The Toronto Maple Leafs are the NHL’s most valuable franchise at $2 billion, according to Sportico’s report, released last Thursday. It’s a price that few individuals in the world could pay. 

That said, the least valuable NFL franchise, the Cincinnati Bengals, is still worth 20% more than the Maple Leafs, which is only the 59th most valuable team in a North American sports league. In fact, all 32 NFL franchises are among the top 50 in both value and revenue. 

Every NFL team benefits from the league’s lucrative media rights and sponsorship deals. Each franchise was guaranteed to rake in $309 million last year whether or not a single fan set foot in its arena. That cut of national shared revenue will rise to $400 million by 2023. 

With the exception of the Dallas Cowboys, the most valuable sports team in the world, the values of NFL franchises are relatively bunched together. The second most valuable football team, the New England Patriots, is worth 2.2 times the Bengals’ value. Compare that to MLB, whose second most valuable team, the Boston Red Sox, is worth more than quadruple the last-place Miami Marlins’ value. 

With local TV deals and far more home games than the eight hosted by each NFL team, franchises in other leagues see their values vary much more due to stadium economics and market size, leading to several outliers at the top. Indeed, only four of the top 10 most valuable U.S. sports teams play football. 

Meanwhile, nine of the overall top 10 play in California, New York City or Boston. It turns out only three things matter if you’re a sports franchise trying to crack that list: Location, location—and being the Dallas Cowboys.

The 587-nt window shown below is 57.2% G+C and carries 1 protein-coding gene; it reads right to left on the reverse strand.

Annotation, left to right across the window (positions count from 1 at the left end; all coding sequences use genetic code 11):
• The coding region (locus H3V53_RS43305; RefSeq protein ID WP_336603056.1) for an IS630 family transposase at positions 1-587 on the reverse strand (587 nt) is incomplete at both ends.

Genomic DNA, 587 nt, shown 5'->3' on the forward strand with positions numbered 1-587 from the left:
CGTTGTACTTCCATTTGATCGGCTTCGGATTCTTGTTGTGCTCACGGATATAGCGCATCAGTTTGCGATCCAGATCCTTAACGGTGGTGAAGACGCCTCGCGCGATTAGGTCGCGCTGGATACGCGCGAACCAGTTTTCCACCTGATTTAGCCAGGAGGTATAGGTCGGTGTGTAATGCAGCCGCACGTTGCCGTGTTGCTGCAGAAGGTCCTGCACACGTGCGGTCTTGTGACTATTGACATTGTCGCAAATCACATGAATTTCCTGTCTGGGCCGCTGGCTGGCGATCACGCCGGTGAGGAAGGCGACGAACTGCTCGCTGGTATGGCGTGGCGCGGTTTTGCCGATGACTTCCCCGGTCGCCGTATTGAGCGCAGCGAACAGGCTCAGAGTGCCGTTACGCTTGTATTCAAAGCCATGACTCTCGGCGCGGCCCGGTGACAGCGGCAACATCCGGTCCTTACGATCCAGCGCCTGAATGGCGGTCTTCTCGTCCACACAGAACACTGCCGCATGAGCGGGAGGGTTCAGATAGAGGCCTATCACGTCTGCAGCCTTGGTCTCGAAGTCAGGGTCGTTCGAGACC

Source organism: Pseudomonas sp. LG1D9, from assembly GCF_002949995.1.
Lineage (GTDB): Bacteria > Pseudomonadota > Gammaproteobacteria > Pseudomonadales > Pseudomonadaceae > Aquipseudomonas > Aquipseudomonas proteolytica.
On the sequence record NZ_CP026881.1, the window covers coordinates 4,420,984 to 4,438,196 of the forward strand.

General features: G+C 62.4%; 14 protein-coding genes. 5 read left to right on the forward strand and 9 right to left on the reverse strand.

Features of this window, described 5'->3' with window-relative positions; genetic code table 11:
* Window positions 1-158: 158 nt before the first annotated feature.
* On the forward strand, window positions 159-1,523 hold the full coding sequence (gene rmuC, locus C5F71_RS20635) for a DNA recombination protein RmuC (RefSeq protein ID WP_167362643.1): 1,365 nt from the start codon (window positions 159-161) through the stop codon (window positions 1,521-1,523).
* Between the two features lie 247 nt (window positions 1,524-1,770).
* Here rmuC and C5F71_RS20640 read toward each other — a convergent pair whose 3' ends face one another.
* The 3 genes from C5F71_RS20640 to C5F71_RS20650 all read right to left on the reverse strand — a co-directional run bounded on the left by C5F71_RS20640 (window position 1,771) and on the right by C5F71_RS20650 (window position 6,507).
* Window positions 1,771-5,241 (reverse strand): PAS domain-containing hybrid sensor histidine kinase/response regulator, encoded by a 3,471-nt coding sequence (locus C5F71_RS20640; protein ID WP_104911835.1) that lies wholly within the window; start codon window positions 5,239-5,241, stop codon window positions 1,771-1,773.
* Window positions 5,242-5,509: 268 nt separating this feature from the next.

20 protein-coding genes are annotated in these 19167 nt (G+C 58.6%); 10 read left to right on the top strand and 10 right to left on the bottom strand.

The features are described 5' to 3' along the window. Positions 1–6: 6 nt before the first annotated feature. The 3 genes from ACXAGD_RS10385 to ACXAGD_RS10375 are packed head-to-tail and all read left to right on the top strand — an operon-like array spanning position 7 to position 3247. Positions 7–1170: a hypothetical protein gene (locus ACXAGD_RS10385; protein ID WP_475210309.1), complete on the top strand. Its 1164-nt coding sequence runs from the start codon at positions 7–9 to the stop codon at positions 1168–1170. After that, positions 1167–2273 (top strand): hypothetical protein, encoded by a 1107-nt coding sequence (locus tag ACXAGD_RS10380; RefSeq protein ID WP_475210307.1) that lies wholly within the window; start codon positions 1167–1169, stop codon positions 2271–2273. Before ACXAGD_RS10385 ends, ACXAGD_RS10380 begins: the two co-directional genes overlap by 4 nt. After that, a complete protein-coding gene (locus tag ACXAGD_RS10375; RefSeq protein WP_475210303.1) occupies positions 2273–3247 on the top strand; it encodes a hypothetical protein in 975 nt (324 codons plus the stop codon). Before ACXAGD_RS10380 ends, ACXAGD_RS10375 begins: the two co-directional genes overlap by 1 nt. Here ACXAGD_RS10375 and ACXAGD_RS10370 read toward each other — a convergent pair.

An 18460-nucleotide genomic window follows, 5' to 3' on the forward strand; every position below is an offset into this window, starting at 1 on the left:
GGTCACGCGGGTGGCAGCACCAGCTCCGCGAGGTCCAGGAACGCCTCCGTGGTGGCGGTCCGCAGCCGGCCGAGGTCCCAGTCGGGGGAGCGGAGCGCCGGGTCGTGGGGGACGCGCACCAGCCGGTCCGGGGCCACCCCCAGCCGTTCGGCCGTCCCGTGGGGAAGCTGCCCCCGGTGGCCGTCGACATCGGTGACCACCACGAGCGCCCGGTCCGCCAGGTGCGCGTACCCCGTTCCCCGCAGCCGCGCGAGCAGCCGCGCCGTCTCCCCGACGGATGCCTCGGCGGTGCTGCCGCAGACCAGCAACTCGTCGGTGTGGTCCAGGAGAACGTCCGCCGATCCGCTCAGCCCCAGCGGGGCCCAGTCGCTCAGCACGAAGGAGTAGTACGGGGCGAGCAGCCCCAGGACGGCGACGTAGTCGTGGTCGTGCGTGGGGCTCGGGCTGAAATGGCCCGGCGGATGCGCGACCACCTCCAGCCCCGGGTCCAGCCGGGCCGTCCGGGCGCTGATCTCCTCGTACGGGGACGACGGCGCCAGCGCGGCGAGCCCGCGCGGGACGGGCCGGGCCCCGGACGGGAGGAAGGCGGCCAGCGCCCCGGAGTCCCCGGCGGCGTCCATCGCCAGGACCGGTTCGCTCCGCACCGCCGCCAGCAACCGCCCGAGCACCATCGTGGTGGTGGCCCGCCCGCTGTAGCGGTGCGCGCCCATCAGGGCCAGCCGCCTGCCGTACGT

MLB and the NBA each have three teams apiece in the top 10. The NBA holds a slight edge in mean franchise value ($2.4 billion to $2.2 billion), despite the fact that the average MLB team earned $343 million in 2019, whereas the average NBA team made just $304 million in its last season not disrupted by COVID-19.

The average value-to-revenue multiple in the NBA is 7.8, the highest of the “Big Four” sports leagues. That number is dwarfed, however, by the 12.2 multiple for the MLS, whose valuations are soaring with the prospect of a new TV deal and the U.S.-hosted World Cup on the horizon. Each MLS team earns less than every single NHL team, and yet Los Angeles FC and Atlanta United would rank in the top half among NHL franchises. 

Teams don’t need to win to be valuable—the New York Knicks are the prime example—but a decorated history helps. The top 10 most valuable NHL teams have won 74 Stanley Cups compared to just three claimed by the bottom 10. A similar ratio holds true for the NBA (52 to three) and the NFL (27 to five). The one exception: baseball, in which the elites have won 73 World Series titles, but the 10 least valuable teams have combined for a surprising 25. 

That’s still fewer than the 27 won by the New York Yankees, though, who could easily vault over the Cowboys as the most valuable sports team in the world in Sportico’s next MLB franchise valuations report.

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